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Customer Management: The Key Differentiator

By Bert Latamore

As the voice marketplace commoditizes and competition to wireline service from cable carriers, cellular providers and, particularly, cut-rate Internet-based services such as Skype, grows, voice carriers worldwide will be hard pressed to find the differentiation they will need to hold their customer base. New services may help in the short term, but any successful service, such as high speed Internet access, will quickly become commoditized itself as it is duplicated by the competition.

Experience in other industries shows that competition becomes focused on two areas: price and customer service. Price wars are devastating to all participants — witness the airline industry with its constant bankruptcies and the disappearance of long-established players. The losers disappear, and the winners end up surviving on razor-thin margins.

Managing Customers to Maximize Success
As the market commoditizes, therefore, customer service becomes a key differentiator, and can allow a competitor to survive and prosper against lower priced options. The voice carrier industry witnessed one of the strongest demonstrations of the importance of customer management earlier this decade when AT&T Wireless imploded after a custom-built customer relationship management (CRM) solution failed. For six months it bled customers, reducing it from a market leader to a second-tier player and acquisition candidate.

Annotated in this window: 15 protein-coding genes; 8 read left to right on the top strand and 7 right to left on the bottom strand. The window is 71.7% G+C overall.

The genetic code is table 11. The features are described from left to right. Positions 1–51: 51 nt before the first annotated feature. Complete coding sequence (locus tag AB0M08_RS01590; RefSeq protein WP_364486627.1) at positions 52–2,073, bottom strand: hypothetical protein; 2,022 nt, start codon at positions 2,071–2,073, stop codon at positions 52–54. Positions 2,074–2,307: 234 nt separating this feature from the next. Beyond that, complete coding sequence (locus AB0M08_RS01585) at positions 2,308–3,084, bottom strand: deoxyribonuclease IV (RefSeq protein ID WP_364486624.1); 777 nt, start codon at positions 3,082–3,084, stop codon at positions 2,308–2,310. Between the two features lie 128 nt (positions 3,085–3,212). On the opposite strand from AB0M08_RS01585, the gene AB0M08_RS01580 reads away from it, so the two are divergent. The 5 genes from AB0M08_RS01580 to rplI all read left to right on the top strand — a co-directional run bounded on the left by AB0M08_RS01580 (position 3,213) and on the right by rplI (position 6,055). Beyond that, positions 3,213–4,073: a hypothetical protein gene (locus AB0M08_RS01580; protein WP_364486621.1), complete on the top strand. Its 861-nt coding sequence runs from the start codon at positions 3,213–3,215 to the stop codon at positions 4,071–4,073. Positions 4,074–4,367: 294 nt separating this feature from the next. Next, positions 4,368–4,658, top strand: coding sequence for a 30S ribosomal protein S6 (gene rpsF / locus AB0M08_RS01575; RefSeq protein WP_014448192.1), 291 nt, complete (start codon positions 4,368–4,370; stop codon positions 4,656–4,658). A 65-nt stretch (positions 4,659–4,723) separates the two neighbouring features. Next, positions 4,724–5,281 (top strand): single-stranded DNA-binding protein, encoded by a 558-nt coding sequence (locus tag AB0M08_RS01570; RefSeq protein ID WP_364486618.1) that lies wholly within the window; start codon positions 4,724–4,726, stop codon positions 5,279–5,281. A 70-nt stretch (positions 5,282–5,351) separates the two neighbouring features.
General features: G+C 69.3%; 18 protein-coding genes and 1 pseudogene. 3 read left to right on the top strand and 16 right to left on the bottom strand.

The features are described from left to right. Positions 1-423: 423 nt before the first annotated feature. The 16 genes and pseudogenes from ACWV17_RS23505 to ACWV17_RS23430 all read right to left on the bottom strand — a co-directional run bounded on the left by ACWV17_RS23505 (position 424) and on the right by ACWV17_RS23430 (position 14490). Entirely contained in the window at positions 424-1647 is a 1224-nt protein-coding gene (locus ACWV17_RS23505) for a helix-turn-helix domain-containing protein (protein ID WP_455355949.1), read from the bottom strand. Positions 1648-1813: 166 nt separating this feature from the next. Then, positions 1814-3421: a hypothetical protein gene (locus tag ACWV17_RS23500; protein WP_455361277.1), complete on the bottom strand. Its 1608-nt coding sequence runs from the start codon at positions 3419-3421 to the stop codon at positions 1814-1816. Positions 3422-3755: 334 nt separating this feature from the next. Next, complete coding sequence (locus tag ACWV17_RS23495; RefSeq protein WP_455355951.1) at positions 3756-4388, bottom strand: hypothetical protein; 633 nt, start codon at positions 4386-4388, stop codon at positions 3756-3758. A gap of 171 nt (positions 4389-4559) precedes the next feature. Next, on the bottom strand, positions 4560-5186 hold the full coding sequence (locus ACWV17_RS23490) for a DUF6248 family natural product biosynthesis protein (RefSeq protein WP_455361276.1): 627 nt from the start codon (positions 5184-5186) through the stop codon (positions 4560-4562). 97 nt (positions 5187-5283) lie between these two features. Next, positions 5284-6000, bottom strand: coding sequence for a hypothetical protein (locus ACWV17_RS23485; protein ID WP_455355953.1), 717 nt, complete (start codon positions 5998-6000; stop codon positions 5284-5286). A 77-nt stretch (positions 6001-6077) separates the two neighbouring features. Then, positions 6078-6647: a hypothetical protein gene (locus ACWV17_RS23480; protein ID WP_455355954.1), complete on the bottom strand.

Ideally, every interaction with every client should be driven by corporate strategy and that customer's value to the organization. Every time a sales or service representative answers a client or prospect call, e-mail or IM, he should know into what tier — gold, silver or bronze — that client fits, what recent interactions that client has had with the enterprise, and why that customer may be calling.

This functionality is within the capabilities of the present generation of customer relationship management (CRM) products from industry leaders such as Siebel, SAP, and Oracle. However, according to BearingPoint, Inc. Managing Director Tom Johnson, several widespread problems have prevented these practices from becoming industry standards. Among these are:
• A lack of defined, repeatable customer experience scenarios based on customer lifetime value (CLV) or persona. This leads to a one-size-fits-all approach....


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